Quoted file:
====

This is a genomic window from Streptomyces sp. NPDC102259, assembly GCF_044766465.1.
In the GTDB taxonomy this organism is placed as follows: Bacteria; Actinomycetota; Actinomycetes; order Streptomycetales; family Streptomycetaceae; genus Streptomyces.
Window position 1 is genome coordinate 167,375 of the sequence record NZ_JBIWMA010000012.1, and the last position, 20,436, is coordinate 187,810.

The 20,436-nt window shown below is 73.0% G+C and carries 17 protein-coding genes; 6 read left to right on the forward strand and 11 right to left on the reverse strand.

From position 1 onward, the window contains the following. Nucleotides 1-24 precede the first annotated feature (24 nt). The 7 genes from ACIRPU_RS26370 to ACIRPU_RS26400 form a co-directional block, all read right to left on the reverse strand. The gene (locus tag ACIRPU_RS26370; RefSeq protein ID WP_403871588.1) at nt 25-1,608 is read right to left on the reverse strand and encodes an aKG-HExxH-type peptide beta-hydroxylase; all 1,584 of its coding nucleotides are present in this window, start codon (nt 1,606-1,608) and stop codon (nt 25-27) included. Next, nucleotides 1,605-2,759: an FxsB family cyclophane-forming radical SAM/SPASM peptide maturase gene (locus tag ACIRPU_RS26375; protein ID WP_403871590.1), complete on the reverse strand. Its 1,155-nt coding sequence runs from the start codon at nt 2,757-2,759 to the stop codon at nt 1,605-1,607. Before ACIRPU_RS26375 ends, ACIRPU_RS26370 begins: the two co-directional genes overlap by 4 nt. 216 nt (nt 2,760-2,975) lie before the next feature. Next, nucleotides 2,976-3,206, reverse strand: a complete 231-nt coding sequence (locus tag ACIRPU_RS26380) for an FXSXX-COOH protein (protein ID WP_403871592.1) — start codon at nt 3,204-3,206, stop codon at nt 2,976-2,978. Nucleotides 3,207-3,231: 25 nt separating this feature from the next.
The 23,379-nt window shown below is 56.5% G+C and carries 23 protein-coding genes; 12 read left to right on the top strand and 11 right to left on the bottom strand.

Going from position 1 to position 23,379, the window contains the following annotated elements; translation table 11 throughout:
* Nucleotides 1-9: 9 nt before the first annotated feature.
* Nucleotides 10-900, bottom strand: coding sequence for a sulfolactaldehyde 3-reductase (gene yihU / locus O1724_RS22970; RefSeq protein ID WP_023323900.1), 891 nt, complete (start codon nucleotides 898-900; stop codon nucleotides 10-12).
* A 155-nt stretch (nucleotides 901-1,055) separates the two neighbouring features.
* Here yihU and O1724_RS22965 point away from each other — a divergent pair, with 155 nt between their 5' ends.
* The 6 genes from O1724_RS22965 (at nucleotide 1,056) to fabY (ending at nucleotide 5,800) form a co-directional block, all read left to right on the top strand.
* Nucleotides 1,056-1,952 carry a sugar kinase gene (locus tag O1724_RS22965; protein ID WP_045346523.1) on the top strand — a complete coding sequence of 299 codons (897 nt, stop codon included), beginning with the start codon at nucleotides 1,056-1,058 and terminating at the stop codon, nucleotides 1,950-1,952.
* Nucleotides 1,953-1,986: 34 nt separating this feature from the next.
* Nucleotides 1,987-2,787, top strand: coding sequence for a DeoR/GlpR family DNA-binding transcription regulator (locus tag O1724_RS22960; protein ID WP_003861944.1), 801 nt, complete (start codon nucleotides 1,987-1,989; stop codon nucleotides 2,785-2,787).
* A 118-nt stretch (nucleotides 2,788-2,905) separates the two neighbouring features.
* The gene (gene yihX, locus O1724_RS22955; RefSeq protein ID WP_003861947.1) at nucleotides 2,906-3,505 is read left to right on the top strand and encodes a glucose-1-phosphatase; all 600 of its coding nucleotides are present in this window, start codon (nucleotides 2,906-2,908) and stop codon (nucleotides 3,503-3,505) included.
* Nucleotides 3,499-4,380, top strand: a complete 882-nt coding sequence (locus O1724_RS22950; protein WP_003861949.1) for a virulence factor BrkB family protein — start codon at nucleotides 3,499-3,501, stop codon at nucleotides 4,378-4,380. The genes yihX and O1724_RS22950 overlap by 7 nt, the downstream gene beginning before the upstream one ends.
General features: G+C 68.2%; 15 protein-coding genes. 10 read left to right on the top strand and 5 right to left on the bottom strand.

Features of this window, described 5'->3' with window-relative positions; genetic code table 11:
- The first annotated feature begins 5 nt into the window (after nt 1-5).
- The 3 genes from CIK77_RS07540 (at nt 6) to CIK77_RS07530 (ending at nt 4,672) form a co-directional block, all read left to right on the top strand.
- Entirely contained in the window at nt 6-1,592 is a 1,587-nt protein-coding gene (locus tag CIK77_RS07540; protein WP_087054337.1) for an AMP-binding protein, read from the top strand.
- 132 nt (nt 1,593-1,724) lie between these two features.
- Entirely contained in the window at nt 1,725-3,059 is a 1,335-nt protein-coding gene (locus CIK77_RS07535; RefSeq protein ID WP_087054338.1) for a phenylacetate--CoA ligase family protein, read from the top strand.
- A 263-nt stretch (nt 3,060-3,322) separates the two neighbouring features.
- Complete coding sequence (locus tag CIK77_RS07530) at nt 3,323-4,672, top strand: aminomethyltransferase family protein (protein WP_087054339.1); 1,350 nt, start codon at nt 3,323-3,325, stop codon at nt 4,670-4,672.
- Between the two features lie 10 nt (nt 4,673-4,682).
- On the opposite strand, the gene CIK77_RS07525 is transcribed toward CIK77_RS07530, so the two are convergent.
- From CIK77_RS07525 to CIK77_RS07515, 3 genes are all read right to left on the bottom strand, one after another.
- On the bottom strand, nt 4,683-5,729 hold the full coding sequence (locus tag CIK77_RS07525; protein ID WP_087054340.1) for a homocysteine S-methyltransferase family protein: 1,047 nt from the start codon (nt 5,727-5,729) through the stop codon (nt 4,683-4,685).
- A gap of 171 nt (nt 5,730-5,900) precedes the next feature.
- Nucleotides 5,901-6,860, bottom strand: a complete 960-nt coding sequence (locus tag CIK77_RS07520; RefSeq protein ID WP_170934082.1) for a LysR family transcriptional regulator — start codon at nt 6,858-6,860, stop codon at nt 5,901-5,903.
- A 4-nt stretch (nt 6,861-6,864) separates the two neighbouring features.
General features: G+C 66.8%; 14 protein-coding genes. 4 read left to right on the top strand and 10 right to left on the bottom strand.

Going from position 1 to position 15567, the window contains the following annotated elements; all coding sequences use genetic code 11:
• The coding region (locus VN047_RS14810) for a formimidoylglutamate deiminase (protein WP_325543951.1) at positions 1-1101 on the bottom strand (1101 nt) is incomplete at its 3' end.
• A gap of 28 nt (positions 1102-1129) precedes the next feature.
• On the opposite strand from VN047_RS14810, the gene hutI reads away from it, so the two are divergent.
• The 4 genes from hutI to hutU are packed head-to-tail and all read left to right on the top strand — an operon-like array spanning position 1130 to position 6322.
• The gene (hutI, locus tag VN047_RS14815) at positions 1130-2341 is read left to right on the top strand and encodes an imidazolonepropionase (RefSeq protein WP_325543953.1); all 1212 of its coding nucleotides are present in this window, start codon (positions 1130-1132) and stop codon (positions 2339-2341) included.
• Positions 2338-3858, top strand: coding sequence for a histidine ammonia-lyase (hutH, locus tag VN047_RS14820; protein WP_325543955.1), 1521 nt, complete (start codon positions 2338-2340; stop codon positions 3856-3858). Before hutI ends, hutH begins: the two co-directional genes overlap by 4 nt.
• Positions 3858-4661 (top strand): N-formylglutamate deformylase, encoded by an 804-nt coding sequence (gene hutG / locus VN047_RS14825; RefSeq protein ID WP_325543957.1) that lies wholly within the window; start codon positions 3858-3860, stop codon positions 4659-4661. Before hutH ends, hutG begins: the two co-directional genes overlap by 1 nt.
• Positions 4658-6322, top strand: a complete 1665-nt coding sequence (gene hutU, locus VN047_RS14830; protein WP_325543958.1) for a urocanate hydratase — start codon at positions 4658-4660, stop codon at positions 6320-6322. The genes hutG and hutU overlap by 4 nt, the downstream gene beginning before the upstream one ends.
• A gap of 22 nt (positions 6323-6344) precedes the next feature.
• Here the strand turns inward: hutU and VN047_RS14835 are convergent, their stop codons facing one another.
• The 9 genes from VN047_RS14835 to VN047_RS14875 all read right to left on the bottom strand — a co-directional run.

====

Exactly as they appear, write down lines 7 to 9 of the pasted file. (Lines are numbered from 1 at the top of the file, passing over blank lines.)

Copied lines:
Going from position 1 to position 23,379, the window contains the following annotated elements; translation table 11 throughout:
* Nucleotides 1-9: 9 nt before the first annotated feature.
* Nucleotides 10-900, bottom strand: coding sequence for a sulfolactaldehyde 3-reductase (gene yihU / locus O1724_RS22970; RefSeq protein ID WP_023323900.1), 891 nt, complete (start codon nucleotides 898-900; stop codon nucleotides 10-12).